Agricultural labor: The current demand is slightly higher than normal and compared with the five-year average due to the increase in cultivated berbéré area (5 percent, according to the DSA) at the national level. This demand is leading to population movements from Guera, Ouaddaï and Batha to Salamat. In Tibesti, however, there are almost no labor opportunities due to insecurity. In the Sudanian region, the demand for labor is less significant and usually family-related. In the Lac region, the supply of agricultural labor is marginally higher than normal due to the presence of refugees, returnees and displaced persons. However, these population groups are involved very little in agricultural activities. According to key sources, workers in the berbéré areas earn around XAF 1,500 per day compared with XAF 1,000 in 2018, which is an increase of 33 percent. At the beginning of February, the daily wage of an agricultural worker in the polders of Guini, Mamdi or Berim (agricultural areas of Bol) was XAF 1,500 compared with XAF 2,000 in 2018, representing a decrease of 25 percent.

Population movements: In the Sahel region, very few population movements have been reported compared with previous years, due to good agricultural production in 2018/2019. However, there have been reports of seasonal population departures from Batha and Guera for berbéré harvests in Salamat. In Kanem and Bahr el-Ghazal, there have been usual population movements to the Lac region due to low structural production in these areas. In Lac, large population movements (around 4,000 people, according to the United Nations Office for the Coordination of Humanitarian Affairs – OCHA) have been recorded, following the increased violence since December 2018.

Markets and prices:

  • Cereal supply/availability: In the Sahel region, markets have satisfactory levels of cereal supplies, thanks to good rainfed and off-season harvests, as well as rice imports. The ongoing berbéré harvests are strengthening supply in Guera, Salamat, Batha, Moyen-Chari and Chari-Baguirmi. In Tibesti, there have been reports of problems in food markets. In the Sudanian region, markets in deficit areas (Tandjilé, the two Logone regions, Mandoul and Moyen-Chari) continue to be supplied as normal.
  • Cereal demand: At present, commercial stock replenishment and local household consumption make up the majority of the demand for cereals, in addition to a small institutional demand. In the Sahel region, the demand for staple cereals (millet and sorghum) remains low due to good availability of stocks. Demand in the Sudanian region is average, thanks to the consumption of root vegetables (taro and sweet potato). Demand also remains constant in Tibesti, though supply has fallen as a result of the ongoing conflict.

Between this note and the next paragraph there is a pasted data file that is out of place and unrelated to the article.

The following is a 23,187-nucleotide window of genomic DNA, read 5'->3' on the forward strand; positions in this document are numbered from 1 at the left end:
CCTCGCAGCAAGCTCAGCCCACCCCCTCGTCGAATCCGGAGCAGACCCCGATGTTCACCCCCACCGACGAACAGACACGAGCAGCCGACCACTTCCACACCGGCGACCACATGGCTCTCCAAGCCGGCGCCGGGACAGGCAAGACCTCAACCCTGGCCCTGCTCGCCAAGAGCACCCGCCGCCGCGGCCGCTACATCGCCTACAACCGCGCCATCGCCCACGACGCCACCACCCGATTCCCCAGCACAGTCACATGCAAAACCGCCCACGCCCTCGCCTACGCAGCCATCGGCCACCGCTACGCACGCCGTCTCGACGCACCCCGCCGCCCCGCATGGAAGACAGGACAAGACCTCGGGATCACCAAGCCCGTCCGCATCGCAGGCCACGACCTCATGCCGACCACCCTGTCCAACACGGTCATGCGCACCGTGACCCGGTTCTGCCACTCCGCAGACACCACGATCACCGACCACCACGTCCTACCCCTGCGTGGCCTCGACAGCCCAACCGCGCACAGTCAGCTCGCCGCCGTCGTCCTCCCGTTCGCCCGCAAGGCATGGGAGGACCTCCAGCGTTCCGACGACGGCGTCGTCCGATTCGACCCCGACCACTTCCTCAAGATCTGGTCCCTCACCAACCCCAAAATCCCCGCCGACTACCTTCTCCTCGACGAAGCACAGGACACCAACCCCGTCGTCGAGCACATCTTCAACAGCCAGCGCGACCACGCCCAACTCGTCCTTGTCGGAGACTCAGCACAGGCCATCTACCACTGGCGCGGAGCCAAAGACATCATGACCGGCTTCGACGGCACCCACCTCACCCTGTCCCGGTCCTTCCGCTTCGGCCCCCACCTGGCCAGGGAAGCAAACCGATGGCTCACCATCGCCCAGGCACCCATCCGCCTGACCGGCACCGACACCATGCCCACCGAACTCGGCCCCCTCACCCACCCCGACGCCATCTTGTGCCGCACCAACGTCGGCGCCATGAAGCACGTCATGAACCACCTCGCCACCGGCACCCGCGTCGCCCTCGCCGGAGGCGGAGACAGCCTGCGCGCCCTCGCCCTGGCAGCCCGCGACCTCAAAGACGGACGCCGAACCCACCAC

• Cereal prices: In general, staple food prices (millet, sorghum, maize) in January 2019 were lower than the five-year average. The price of millet had declined by 24 percent in Moussoro and by 32 percent in Mao compared with the five-year average. In the Sudanian region, staple food prices are either falling or are stable. These variations are due to good stock levels and a lack of demand as a result of households’ lower purchasing power. However, sorghum prices at the Beinamar market (Logone Occidental Region) were up 17 percent on the five-year average. Rice prices are increasing in the Fianga, Léré and Pala markets by 16, 12 and 10 percent respectively compared with the five-year average.
  • Livestock prices are falling in most markets. However, at the Abéché market, the price of sheep is stable, with the figure around XAF 23,000 in January 2019 (+2 percent compared with the five-year average).

Assumptions

The most likely scenario for February to September 2019 is based on the following assumptions at the national level:

  • Outlook for off-season harvests: A general increase in berbéré harvests is expected thanks to good rainfall in 2018 and an increase in cultivated areas.
  • Household cereal stocks: Stocks will last at the national level until harvesting begins and the lean season will occur as normal. However, stock levels may be below average in Moyen-Chari, Mandoul and the two Logone regions, but should cover household food needs until the start of the lean season in June 2019. In Kanem and Bahr el-Ghazal, stock levels will be slightly better than normal. However, food stocks may be at their lowest level in Tibesti due to the conflict, which is limiting supplies.
  • Institutional stocks: According to ONASA, stocks may be below the national level compared with a normal year. Despite good harvests this year, which may encourage ONASA to set aside emergency stocks (usually between 20,000 and 25,000 tons), purchases are not expected to exceed 10,000 tons due to funding difficulties. These ongoing purchases are expected to reach 4,000 tons, which is almost 20 percent of the usual total. Donations of 6,000 tons of rice to ONASA from China will strengthen these stocks.
  • Pastoral conditions and water availability: Pastoral resources should be available to cover animal needs until the next rainy season (June/July). The pastoral lean season should take place as normal, along with livestock movements from the south to the north. In Lac, herds may largely remain in the south of the region, causing overgrazing. In Tibesti, access to pasture may be limited due to insecurity, which could affect the physical condition of animals during the scenario period.